Call Me By Your Name, this year’s Oscar winner for Best Adapted Screenplay, is an honest and moving portrayal of firsts. From first love to first heartbreak, the film invites us all to indulge in the nostalgia of how significant the summer romances of our youth once were. Faithfully adapted from André Aciman’s original novel of the same name, director Luca Guadagnino and screenwriter James Ivory have masterfully crafted a story of love that nearly anyone can find familiar.

The film follows Elio Perlman (played by Timothée Chalamet), a cheeky and intelligent 17-year-old living “somewhere in Northern Italy” in 1983. Elio is a layered character; he seamlessly blends together English, Italian, and French, transcribes classical music by ear in his free time, and enjoys playing the piano and reading. In their Italian vacation home, the Perlman family welcomes a graduate student every summer to study under Elio’s father, a classicist and scholar of archaeology. But this summer’s house guest isn’t like the ones who preceded him. Oliver (played by Armie Hammer) is a 24-year-old American graduate student who will alter Elio’s life immeasurably.

The two don’t exactly get along at first. They struggle to find themselves on the same page, and Elio even vocalizes his distaste shortly after Oliver’s arrival. “What if I grow to hate him?” Elio asks his mother. “We’ll have to put up with him for six long weeks,” she answers. As it turns out, six long weeks won’t be long enough.

Oliver and Elio begin an interesting friendship by communicating through music, literature, and the activities a summer in northern Italy offers: bike rides into town, swimming in the river, lying out in the sun. The film’s nostalgic quality brings us back to a time where human connections occurred more naturally and organically. With barely any distractors, Oliver and Elio are given the chance to understand each other in isolated (and often incredibly picturesque) scenarios. We then begin to witness a game of seduction – one filled with back and forth, give and take, certainty and uncertainty. Elio, both aloof yet desperate for approval, bounces between ignoring Oliver for the remainder of his stay, and giving in to his increasingly obvious attraction to him.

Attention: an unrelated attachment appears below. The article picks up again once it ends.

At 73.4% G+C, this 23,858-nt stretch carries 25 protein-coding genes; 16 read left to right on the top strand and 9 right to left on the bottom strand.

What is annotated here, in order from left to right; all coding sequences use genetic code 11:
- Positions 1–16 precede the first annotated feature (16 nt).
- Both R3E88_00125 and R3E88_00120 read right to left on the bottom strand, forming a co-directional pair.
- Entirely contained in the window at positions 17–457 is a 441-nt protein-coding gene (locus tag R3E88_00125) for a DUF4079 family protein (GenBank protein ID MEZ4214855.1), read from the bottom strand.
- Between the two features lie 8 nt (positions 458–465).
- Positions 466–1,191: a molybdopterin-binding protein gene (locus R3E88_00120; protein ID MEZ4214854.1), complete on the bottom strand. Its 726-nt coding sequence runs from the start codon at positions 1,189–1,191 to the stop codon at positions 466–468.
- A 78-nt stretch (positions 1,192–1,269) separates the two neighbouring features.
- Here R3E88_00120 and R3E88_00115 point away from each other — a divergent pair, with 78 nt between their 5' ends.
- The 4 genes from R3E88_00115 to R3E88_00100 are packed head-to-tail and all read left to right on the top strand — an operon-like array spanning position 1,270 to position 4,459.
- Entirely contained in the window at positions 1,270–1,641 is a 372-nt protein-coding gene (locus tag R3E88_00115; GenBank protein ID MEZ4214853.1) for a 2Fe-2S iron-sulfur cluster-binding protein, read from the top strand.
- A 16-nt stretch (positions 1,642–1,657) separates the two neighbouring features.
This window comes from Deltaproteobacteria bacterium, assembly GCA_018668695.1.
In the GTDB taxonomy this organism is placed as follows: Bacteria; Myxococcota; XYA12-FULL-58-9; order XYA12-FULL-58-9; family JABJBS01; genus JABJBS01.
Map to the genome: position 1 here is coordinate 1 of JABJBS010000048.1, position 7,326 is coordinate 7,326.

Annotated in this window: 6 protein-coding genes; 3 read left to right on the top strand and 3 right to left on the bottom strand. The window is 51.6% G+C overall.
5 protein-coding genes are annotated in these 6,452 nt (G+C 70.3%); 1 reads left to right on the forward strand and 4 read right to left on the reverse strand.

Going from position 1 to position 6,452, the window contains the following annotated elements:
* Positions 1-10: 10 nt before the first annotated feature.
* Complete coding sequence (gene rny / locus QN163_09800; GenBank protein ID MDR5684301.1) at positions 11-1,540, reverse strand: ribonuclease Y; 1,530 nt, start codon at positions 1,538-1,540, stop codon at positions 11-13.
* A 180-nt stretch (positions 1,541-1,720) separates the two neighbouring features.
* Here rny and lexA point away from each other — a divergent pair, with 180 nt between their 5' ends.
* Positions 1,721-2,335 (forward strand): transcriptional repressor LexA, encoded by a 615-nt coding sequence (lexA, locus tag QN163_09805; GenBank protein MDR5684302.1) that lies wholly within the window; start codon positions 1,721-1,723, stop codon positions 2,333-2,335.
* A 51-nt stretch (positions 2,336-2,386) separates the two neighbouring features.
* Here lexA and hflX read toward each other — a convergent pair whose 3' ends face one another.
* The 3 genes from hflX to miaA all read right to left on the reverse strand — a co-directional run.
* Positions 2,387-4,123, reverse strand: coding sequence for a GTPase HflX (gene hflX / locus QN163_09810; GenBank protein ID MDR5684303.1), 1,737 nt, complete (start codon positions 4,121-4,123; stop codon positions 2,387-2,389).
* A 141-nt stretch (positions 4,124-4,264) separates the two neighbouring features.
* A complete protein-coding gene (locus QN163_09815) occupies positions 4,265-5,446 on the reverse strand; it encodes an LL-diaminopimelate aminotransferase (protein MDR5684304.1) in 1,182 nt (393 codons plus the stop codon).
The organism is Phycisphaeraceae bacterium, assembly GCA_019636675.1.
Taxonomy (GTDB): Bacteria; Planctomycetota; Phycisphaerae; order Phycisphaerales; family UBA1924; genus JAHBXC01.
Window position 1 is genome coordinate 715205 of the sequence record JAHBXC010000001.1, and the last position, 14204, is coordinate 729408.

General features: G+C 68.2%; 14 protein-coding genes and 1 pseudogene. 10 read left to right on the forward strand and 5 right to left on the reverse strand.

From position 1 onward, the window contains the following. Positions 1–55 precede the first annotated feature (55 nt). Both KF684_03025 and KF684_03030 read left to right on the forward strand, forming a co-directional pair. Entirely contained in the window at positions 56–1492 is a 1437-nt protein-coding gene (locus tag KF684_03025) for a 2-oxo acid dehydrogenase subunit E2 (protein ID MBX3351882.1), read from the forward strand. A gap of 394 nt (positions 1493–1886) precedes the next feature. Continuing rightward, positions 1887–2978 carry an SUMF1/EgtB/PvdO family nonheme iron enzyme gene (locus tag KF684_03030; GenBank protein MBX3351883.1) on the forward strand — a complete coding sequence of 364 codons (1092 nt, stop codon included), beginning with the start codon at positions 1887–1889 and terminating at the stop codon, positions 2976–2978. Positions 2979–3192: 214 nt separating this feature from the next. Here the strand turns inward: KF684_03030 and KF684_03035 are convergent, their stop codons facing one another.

Photo: The New Yorker

Unlike the romantic narrative formulas we are used to, Elio and Oliver’s relationship unfolds slowly and unevenly. Guadagnino’s directing style gives the audience a glimpse into the agonizingly slow days that pass without any progress being made. Mirroring the impatience that plagues Elio, we sit through several repetitive scenes of sitting, reading, swimming, and biking, and are similarly impacted by any explicit or implicit signal Oliver and Elio exchange. After weeks of uncertainty, the pair give up on suppressing their desires for each other and give in to one of the most passionate love affairs we’ve seen on screen in a long time.

While sensuality is a prominent theme in the film, it does not exist alone. The film fixates not only on true love, but rather the all-consuming passion of love, the concept of the crush, and the inherently complex nature of desire. As a young adult, Elio attempts to understand his own sexuality through the lens of confusing external factors. He finds himself victim to constantly shifting desires; he is attracted to both Marzia and Oliver (albeit, perhaps unequally), and even gets intimate with a peach to find his answers. Among its many thematic dimensions, Call Me By Your Name touches on the inherently fluid nature of our sexualities and rejects binary notions of love.

But the most beautiful aspect of this film, perhaps, is the deliberate absence of any obstacles that often plague a gay romance. Unlike the bulk of queer romantic narratives, Oliver and Elio’s relationship is not disrupted or tinged by disapproving parents, hateful bystanders, or even the AIDS epidemic that would become apparent in years to come. In fact, the only antagonist in Call Me By Your Name is time. As Oliver and Elio sit on their balcony on one of their final nights together, they reflect on how much of the summer they had wasted navigating contradictory signals and internal conflicts. “Why didn’t you give me a sign?” Elio begs Oliver. The two men share one last getaway before Oliver departs, and in one of the most heartbreaking scenes, we watch them say goodbye without exchanging any words.

Elio’s father (played by Michael Stuhlbarg) delivers a profound monologue at the end of the film where he acknowledges the “beautiful friendship” Elio shared with Oliver. In a gesture of great empathy, Professor Perlman not only confirms that he was aware of the nature of their relationship, but that he even envied his son’s ability to dive into a place where he himself was once tempted, but hesitated. “I may have come close, but I never had what you two had,” he admits. Seeing his son in pain from Oliver’s departure, he implores Elio to not dismiss his feelings, but rather to embrace and see the beauty in hurting. “We rip out so much of ourselves to be cured of things faster,” he says, “that we go bankrupt by the age of thirty and have less to offer each time we start with someone new.” We must be open to suffering, even welcome it, because “to feel nothing so as to not feel anything – what a waste.”

Among its many lessons, Call Me By Your Name awakens us to the beauty that can exist in desperation and vulnerability. Not only does the story teach us to love hard, but it also encourages us to approach love openly and especially without the fear of rejection. Despite the film’s dreamy sequences, beautiful score, and passionately romantic plot, we aren’t rewarded with the conventional happy ending we’ve come to expect. Instead, we are left to contemplate what we learn from our experiences in love, what it means to desire, and how much we can grow by accepting the parts of ourselves we haven’t always understood.